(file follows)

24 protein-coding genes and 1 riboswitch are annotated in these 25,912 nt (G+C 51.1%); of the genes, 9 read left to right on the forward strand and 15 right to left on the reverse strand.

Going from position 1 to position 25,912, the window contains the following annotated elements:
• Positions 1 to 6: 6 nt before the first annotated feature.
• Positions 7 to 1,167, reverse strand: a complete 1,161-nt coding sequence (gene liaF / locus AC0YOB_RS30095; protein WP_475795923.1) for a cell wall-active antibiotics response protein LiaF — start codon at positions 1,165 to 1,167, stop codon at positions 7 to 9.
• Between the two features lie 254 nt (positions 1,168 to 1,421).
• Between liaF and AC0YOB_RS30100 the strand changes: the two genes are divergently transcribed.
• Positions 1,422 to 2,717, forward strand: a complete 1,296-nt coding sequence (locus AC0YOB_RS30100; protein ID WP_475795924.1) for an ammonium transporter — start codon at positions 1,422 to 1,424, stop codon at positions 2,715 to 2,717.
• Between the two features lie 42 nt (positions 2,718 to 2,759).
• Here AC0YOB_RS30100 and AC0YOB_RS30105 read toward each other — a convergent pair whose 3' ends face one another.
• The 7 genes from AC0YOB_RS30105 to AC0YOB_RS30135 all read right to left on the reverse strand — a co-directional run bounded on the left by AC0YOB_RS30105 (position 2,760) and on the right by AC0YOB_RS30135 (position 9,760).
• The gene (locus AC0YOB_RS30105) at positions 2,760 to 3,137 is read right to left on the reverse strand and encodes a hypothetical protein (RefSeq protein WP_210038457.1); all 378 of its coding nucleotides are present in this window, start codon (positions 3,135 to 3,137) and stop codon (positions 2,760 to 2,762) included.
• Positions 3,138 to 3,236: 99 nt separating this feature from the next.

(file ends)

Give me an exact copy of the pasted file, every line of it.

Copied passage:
24 protein-coding genes and 1 riboswitch are annotated in these 25,912 nt (G+C 51.1%); of the genes, 9 read left to right on the forward strand and 15 right to left on the reverse strand.

Going from position 1 to position 25,912, the window contains the following annotated elements:
• Positions 1 to 6: 6 nt before the first annotated feature.
• Positions 7 to 1,167, reverse strand: a complete 1,161-nt coding sequence (gene liaF / locus AC0YOB_RS30095; protein WP_475795923.1) for a cell wall-active antibiotics response protein LiaF — start codon at positions 1,165 to 1,167, stop codon at positions 7 to 9.
• Between the two features lie 254 nt (positions 1,168 to 1,421).
• Between liaF and AC0YOB_RS30100 the strand changes: the two genes are divergently transcribed.
• Positions 1,422 to 2,717, forward strand: a complete 1,296-nt coding sequence (locus AC0YOB_RS30100; protein ID WP_475795924.1) for an ammonium transporter — start codon at positions 1,422 to 1,424, stop codon at positions 2,715 to 2,717.
• Between the two features lie 42 nt (positions 2,718 to 2,759).
• Here AC0YOB_RS30100 and AC0YOB_RS30105 read toward each other — a convergent pair whose 3' ends face one another.
• The 7 genes from AC0YOB_RS30105 to AC0YOB_RS30135 all read right to left on the reverse strand — a co-directional run bounded on the left by AC0YOB_RS30105 (position 2,760) and on the right by AC0YOB_RS30135 (position 9,760).
• The gene (locus AC0YOB_RS30105) at positions 2,760 to 3,137 is read right to left on the reverse strand and encodes a hypothetical protein (RefSeq protein WP_210038457.1); all 378 of its coding nucleotides are present in this window, start codon (positions 3,135 to 3,137) and stop codon (positions 2,760 to 2,762) included.
• Positions 3,138 to 3,236: 99 nt separating this feature from the next.